How Benito Mussolini Came to Power

Published: 2021-07-20 17:45:07
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Category: Nationalism, Italy, Fascism, Benito Mussolini

Type of paper: Essay

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Firstly, Italy’s government was deteriorating and so it was evident that communist Italy was a failure. Mussolini had led the Italian population to believe that he and his fascist party were their only hope into putting an end to the chaos in Rome, and re-establish order and bring about the once great Italy, just as Caesar had in the time of the great Romans. This was appealing to the Italian people, as the city or Rome seemed to have fallen into ruins, taking advantage of this, Mussolini had conveyed himself as their saviour.
Fascist ideology stressed the importance of the heroic leader and strong government. This was in contrast to the weaknesses of Liberal Italy, characterised by the failure to provide strong and stable government and so Italian people found it easier to give praise to a person rather than a concept, and Fascism seemed to embody elements of both left and right wing policies. He used powerful slogans such as “Mussolini is always right, believe, obey, fight. ” Secondly, propaganda played a huge part in the success of Mussolini.
Mussolini would “re-write” history by including himself in historic moments or ‘erasing’ someone else as it suited him. There would constantly be a movie displaying how heroic he was, Mussolini was practically everywhere, from movies to propaganda posters, wherever he was shown he always made sure he looked his best. Thirdly, it may be argued that the Catholic church helped Mussolini secure the position of prime minister, the Catholic Church was in danger of losing all of its land in Rome, its claim to Vatican City was disputed.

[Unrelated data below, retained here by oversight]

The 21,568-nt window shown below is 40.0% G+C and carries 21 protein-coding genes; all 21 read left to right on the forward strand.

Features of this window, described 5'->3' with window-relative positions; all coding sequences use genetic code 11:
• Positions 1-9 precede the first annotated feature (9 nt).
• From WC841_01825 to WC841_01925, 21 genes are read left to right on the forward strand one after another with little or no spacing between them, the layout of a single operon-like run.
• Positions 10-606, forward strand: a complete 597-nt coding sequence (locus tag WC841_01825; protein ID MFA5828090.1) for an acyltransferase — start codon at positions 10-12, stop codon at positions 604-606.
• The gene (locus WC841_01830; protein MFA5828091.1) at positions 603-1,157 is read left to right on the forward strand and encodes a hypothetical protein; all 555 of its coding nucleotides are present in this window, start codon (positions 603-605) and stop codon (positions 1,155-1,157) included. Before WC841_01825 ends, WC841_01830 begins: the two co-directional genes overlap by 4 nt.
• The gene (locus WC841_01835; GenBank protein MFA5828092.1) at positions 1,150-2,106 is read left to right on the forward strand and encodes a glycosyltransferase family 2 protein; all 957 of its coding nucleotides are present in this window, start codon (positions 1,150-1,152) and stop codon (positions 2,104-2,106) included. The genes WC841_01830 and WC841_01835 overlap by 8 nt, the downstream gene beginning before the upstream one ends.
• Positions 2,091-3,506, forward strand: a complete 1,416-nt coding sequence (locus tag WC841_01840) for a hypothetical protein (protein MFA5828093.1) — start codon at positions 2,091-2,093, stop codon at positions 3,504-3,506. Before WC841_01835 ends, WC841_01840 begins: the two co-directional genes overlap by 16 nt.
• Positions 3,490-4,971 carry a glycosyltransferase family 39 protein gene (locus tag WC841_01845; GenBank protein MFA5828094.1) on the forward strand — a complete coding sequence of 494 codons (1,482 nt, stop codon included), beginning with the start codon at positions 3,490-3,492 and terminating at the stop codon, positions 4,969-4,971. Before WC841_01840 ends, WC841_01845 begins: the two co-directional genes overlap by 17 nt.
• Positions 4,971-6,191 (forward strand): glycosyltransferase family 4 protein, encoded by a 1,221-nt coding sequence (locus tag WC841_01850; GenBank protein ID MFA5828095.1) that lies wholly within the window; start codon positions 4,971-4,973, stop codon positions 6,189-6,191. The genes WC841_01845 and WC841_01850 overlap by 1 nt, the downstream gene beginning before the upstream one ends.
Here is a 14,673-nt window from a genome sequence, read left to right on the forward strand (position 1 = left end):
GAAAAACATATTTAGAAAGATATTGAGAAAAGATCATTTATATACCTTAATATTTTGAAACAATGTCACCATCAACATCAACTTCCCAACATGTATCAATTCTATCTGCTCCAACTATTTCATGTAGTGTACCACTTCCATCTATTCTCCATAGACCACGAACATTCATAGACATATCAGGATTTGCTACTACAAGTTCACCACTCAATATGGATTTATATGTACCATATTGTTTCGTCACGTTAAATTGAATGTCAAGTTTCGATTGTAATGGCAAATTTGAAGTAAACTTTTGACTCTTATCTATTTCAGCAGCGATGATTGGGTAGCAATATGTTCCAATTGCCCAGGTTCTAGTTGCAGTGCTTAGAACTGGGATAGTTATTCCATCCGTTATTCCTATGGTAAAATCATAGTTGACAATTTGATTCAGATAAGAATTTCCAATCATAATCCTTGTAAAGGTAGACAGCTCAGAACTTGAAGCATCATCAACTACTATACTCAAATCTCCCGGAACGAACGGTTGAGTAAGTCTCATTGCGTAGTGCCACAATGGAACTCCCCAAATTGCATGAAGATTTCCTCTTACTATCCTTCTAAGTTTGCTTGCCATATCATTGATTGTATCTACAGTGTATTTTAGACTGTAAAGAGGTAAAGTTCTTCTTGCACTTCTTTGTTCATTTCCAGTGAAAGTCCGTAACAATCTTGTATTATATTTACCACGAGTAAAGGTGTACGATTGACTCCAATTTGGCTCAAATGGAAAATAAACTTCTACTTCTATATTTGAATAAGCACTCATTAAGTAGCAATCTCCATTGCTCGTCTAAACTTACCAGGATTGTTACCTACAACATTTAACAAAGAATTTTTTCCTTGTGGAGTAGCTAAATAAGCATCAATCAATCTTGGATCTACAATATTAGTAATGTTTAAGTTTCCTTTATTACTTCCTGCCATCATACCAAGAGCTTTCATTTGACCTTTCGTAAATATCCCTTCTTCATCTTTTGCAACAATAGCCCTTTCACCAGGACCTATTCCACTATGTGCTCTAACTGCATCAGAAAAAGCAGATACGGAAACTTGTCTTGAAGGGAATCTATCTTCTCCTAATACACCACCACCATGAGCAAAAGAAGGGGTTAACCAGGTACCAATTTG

Mussolini offered the church a deal, he would recognize the Church's right to independence and their ownership of the entire Vatican City; give the church reparations within limits for land taken during the unification of Italy; and he would protect the church's position as the state religion of Italy. In return, the Vatican agreed to recognize Italy as a separate nation and Mussolini as the leader of Italy. This was known as the Lateran Treaty.
This showed the Italian people that Mussolini was working with the church; this just reinforced the good image Mussolini already had. Finally, the king was also a contributing factor for Mussolini becoming Prime minister in 1922. Firstly the king refused to stop any strikes (in which there were many), in fear of civil war. Another mistake on the kings behalf, who refused to implement facta’s plan to ensure Rome’s safety/defend Rome from Fascist violence.

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